The Good, The Crocked and The Absent – Jack Wilshere

Since first establishing himself in Arsenal’s first team plans in 2010-11, Jack Wilshere has amassed a grand total of ninety eight Premier League appearances. In total, since making his debut, he has made one hundred appearances for the club.

In eight years.

To put this into perspective, Nacho Monreal just notched his century of Arsenal appearances overall – and he joined the club in 2013.

There can be no lingering doubt that whatever plans our manager had to best optimise his diminutive England man, they have been shelved – and the dust bunnies that now gather on these plans threaten to consign one of our most promising players to the annals of history.

Jack Wilshere, at this point in his career, should have nothing left to prove. Possessing a left boot capable of leaving even the most talented opponents chasing his shadow, and with a competitive spirit so fierce he regularly trounces his infant children at Mousetrap and then makes them sit through action replays of his epic victories – the man has the tools at his disposal to boss not only Arsenal’s midfield, but his country’s too.

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In the eight years since he began to properly showcase his talents, if his body weren’t made from papier mache and broken dreams, he would be the golden boy of English football. Could he have propelled us to glory? Such is his glittering talent, it wouldn’t be amiss to say it is entirely possible that Arsenal could have taken advantage of a fit Wilshere and gone on to grab honours.

As we are all aware though, this is just conjecture, as in cold reality Wilshere is nearer the Arsenal exit door than becoming the Gunner’s poster boy. Thanks to a woeful series of injuries to our bow-legged midfielder, Wilshere will now be focusing on getting a chance to play before any photo ops with trophies.

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Another problem facing the man who has bed sores from lying on the treatment table for prolonged amounts of time, is that fans forget. Whilst his goal against Norwich two seasons ago is still fresh in the memory, his other assets are often overlooked. The boy can tackle, and there is good reason why he is used primarily as a deep-lying playmaker for England. Of course, his vision is chief among them, but if he couldn’t break up play, then surely he would just be used as a conventional Number 10? The reason for his position is that he can shield the backline effectively.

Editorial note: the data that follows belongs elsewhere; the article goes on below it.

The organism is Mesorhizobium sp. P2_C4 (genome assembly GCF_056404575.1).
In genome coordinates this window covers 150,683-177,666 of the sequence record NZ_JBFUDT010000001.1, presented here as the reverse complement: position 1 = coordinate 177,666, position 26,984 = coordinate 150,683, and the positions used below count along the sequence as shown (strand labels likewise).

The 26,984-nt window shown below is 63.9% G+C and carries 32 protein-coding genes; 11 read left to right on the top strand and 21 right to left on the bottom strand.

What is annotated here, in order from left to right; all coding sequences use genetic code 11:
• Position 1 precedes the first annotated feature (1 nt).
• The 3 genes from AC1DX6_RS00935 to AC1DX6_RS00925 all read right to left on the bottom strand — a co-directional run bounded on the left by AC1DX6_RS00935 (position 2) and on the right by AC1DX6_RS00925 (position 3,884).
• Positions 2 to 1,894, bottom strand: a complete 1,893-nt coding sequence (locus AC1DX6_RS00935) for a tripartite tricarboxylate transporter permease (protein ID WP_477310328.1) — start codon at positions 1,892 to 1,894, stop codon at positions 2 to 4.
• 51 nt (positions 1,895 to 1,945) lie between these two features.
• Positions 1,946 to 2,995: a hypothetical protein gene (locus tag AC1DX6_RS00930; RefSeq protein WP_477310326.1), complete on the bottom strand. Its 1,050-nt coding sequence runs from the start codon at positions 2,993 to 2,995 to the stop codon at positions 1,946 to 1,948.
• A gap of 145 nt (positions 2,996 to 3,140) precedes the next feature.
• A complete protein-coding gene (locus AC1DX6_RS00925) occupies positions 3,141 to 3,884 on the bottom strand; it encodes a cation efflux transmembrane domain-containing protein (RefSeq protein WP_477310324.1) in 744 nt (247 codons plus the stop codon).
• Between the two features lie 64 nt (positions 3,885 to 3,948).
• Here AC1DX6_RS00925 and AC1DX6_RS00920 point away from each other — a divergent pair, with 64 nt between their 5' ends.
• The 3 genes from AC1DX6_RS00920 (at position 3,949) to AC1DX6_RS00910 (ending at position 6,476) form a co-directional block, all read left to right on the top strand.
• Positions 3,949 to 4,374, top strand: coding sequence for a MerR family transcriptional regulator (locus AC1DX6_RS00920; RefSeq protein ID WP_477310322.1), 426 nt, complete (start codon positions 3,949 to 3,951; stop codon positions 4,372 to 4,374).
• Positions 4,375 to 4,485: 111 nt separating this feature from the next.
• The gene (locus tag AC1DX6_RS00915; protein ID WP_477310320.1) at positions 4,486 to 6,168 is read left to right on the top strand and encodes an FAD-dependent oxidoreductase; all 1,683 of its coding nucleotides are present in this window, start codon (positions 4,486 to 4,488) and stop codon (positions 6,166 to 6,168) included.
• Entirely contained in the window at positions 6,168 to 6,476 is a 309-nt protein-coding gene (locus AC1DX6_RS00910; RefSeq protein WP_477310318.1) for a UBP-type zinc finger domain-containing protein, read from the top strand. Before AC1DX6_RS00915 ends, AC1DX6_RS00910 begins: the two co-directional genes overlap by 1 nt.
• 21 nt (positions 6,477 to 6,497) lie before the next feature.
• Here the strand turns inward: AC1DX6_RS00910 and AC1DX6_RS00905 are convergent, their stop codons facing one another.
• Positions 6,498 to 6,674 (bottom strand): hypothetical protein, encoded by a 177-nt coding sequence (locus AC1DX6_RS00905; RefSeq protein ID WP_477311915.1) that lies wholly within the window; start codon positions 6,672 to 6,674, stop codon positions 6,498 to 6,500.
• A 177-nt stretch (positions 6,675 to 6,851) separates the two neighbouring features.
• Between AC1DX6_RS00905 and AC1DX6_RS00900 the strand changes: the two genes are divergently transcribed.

He has stamina, and he has a cracking shot when given the opportunity. However, because his short passing game is so fresh and useful, he is viewed as simply a playmaker. Even Arsene Wenger has said on record that he sees Wilshere as a predominant playmaker.

All of this is futile though, if he cannot regain a semblance of fitness. Will he ever last a full season? Will we have to handle him with kid gloves throughout a campaign, forever fretting over every time a player makes contact with him? If so, then can we afford to have a passenger in our squad?

No matter how much potential a player has, there comes a watershed moment when we have to bin the driftwood. Judging whether Jack is driftwood however, is difficult. Perspective shifts with every Arsenal performance and every midfield combination we stutter to.

Does he fit into the centre? Doubts still hover over whether he can perform this role due to his disturbing habit of keeping hold of the ball for longer than he ought to – leading to his plethora of ailments.

Does he play as playmaker? When we have Mesut Ozil, the firm answer is no.

Does he play as a deep-lying playmaker? What about on the wing?

Goalkeeper?

Since Santi Cazorla has been joining in Jack Wilshere’s Connect Four tournaments in the medical bay, it has become apparent that we severely lack a player who can carry the ball forward. A man who can transition defence into attack with either a quick pinged ball or a rapid slalom, leaving players in his wake. Santi Cazorla is the best player in our roster at this when on form. Tomas Rosicky is also adept. Jack Wilshere though, with the ball at his feet and on song, can transform his team from under pressure and penned in, to roaring attack in seconds.

Both of these players are now fit – for how long, no one can say – and an extended run for both could be huge for their respective careers.

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Jack Wilshere, if alongside a sentry-like midfielder, can be the middle man, the link, that Arsenal require. Arsene knows this, and I like to think our fanbase know this too.

It is imperative he gets through next season unhindered. If not, then a player who could just be the answer we’ve been yearning for on the transfer market could just be turfed out to pastures new.

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